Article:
Orange School District sees increase in COVID-19 cases; families must be kept up to date
Orange School District sees increase in COVID-19 cases;  families must be kept up to date

Orange School District sees increase in COVID-19 cases; families must be kept up to date

PEPPER PIKE, Ohio – COVID-19 has once again raised its ugly head in the Orange City School District.

As a result of a recent increase in COVID-19 cases, the district is increasing its communication to families on this topic, Superintendent Lynn Campbell told the Orange Board of Education on Monday (May 9).

Campbell had not even given the board a COVID-19 update for more than two months as there were so few cases in the district.

On February 28, Orange Schools dropped the requirement for face masks for students and staff in kindergarten through 12th grade, and this change in protocol made it optional to wear face masks on the district campus.

But the district’s COVID-19 dashboard – updated Tuesday (May 10) – shows 56 active student cases and 12 active staff cases. Twenty-five of these student cases were at Orange High School, while 22 were at Moreland Hills Elementary School and nine at Brady Middle School.

“As I have said all along, we are a representation of our community,” Campbell said. “Our community numbers, when we look at the zip codes (which the district deducts from) and (Cuyahoga) County, are roughly where we were the first week of February in the number of new cases per week.

“So with this increase in cases, we are increasing our communication to families. We are reintroducing our daily building permit and saying that there are so many cases in (every) building.

“For (pre-kindergarten) to fifth grade, where children spend a large portion of their time with the same group, we make letters at the classroom level again.”

Campbell noted that the expectation for school districts to do contract tracking for COVID-19 was dropped in March by the Cuyahoga County Board of Health.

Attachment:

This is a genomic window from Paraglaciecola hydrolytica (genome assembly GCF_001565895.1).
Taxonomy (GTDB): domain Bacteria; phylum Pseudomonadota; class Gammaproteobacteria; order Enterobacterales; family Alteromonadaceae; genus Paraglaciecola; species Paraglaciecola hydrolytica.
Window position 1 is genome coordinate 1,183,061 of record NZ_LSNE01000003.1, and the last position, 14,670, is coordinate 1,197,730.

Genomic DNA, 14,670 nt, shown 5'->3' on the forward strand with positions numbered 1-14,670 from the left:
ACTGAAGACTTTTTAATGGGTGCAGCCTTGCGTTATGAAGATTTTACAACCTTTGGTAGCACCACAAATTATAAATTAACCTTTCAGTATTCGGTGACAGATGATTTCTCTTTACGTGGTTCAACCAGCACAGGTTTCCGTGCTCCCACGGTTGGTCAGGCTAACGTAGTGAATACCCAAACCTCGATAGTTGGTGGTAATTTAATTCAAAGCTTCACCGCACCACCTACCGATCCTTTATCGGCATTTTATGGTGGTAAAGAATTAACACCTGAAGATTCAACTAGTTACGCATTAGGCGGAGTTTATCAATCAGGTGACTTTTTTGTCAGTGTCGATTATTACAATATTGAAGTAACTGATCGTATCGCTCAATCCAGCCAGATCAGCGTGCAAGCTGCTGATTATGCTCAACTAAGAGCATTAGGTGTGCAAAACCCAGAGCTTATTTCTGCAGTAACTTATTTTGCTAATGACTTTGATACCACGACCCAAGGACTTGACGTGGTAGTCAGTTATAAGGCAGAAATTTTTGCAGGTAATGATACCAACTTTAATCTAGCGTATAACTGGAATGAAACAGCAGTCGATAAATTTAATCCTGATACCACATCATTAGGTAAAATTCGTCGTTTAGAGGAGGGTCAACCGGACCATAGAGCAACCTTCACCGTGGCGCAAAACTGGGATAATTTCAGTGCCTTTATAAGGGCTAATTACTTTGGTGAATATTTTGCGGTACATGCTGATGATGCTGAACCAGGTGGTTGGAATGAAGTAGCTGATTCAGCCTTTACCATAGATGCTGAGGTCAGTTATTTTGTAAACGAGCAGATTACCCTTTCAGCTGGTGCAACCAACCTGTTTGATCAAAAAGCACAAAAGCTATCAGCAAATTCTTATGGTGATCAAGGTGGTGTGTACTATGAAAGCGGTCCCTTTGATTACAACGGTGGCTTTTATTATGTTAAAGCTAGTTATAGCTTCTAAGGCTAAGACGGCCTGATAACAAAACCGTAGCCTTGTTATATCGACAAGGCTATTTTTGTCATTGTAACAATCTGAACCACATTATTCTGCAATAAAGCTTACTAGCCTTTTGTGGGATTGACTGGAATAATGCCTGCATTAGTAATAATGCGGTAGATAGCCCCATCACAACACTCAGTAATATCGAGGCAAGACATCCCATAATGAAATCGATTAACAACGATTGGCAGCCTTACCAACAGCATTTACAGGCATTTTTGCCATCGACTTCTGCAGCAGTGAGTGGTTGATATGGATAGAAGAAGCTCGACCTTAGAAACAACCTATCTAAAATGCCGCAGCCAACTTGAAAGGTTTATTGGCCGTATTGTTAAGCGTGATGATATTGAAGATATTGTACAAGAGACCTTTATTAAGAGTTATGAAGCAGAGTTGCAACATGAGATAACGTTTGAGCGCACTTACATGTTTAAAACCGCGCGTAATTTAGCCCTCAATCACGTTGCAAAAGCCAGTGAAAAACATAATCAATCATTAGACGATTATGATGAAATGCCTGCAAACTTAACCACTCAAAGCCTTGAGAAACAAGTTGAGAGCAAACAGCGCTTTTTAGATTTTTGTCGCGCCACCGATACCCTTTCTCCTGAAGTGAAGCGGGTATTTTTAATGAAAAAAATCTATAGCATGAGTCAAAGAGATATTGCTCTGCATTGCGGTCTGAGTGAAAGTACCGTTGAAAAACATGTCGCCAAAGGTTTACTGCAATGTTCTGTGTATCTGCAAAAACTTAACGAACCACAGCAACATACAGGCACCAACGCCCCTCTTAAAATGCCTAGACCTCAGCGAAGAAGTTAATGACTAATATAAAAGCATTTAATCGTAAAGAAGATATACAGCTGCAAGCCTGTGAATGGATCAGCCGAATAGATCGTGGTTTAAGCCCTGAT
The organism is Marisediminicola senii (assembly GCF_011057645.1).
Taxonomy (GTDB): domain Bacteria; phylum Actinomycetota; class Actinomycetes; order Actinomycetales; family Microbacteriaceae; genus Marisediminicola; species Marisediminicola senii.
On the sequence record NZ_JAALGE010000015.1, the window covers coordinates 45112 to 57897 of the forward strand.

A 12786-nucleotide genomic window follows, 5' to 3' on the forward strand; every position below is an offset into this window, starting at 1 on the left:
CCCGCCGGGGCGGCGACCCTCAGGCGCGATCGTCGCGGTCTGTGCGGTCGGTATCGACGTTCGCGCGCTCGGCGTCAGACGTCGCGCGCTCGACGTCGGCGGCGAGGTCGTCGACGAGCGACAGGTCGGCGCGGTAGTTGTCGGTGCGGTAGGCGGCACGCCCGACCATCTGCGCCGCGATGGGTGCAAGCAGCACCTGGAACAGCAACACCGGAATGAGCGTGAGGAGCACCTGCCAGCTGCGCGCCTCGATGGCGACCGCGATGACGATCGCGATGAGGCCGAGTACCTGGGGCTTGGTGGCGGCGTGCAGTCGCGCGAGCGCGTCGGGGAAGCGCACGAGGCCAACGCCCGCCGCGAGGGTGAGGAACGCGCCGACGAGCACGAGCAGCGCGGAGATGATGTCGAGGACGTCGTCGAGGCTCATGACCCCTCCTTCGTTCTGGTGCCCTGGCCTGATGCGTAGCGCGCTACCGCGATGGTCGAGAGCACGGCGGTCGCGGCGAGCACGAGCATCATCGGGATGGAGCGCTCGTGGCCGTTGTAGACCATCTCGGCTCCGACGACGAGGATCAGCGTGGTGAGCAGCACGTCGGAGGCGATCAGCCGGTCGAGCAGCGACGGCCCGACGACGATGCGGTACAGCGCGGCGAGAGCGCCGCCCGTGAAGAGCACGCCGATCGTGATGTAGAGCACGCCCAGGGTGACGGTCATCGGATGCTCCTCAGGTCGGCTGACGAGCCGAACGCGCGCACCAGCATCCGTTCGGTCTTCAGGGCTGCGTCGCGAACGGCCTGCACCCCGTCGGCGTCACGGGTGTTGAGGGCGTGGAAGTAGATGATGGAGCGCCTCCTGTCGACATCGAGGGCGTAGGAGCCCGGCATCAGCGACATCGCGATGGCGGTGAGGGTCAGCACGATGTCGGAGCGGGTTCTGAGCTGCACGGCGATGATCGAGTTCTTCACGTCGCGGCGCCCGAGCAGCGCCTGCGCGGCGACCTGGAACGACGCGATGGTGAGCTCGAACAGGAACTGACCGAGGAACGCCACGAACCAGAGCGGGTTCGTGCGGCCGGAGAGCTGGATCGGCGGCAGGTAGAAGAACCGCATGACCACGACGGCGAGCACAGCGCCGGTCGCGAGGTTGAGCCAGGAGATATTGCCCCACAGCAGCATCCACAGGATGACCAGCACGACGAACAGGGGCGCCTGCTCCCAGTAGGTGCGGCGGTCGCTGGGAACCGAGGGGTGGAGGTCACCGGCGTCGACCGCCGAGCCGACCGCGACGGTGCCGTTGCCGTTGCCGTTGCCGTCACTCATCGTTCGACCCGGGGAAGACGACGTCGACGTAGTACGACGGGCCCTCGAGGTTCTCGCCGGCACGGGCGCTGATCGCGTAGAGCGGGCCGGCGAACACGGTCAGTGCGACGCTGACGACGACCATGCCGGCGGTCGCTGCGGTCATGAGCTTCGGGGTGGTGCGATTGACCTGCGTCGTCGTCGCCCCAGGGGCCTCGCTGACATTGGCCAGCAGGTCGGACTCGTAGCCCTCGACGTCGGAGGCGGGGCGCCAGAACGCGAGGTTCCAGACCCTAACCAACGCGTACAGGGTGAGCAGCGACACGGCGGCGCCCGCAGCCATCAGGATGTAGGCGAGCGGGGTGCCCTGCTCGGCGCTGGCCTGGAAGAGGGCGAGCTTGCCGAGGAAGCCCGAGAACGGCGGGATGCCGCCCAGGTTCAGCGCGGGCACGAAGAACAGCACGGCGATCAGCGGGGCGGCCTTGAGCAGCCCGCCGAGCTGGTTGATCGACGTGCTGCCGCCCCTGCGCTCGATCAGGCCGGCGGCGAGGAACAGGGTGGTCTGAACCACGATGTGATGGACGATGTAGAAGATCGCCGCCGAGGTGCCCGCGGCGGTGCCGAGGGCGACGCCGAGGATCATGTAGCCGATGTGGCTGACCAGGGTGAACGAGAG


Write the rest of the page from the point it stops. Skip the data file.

“There’s not even a process in place to share anything with the county anymore,” he said. “They have shut down that system.

“But we wanted to keep our (COVID-19) dashboard updated so you can continuously see what our number of cases is in each building, and you can also see our cumulative cases.”

Campbell said the district is now working with the county health council “to make sure we do what they need us to do.”

“Their CDI (Communicable Disease Investigator) will contact us and work with us,” he said.

“We’re in a mask-free environment right now, so the best we can give our parents is information so families can make an informed decision (about whether students should wear masks to school).”

Campbell said Cuyahoga County is still designated as low in COVID-19 transmission levels according to the Center for Disease Control and Prevention guidelines.

“Their latest guide is pretty helpful,” he said. “It says that when you have a low transmission in the local community, you need to stay up to date on your vaccines and be tested.

“If we reach a medium level, if you are at high risk for serious illness, you should talk to your healthcare provider, whether you should wear a mask or take other precautions.”

In addition, the district will “continue to raise our teachers’ expectations,” Campbell said. That includes enduring some group work and returning to more structured seating and as much distance as possible between students in the classrooms, he said.

“In many classrooms, it’s three feet,” he said. In a handful of high school classrooms and elementary classrooms, it’s six feet.

“So we want to do what we can at a distance and get through the last few weeks of school and all these wonderful events personally (planned) for our kids.”

Board member Angela Arnold asked if it might be a good idea at this time to inform families that it is recommended to wear face masks instead of just optional.

“The CDC does it for us,” Campbell said. “I would say let’s not wait until we reach a medium transmission level.

“So if you’re at the fence at all and you have concerns, the CDC will say you should wear a mask, in any case. If you have known exposure (for COVID-19), you should wear a mask. So it will we remind people.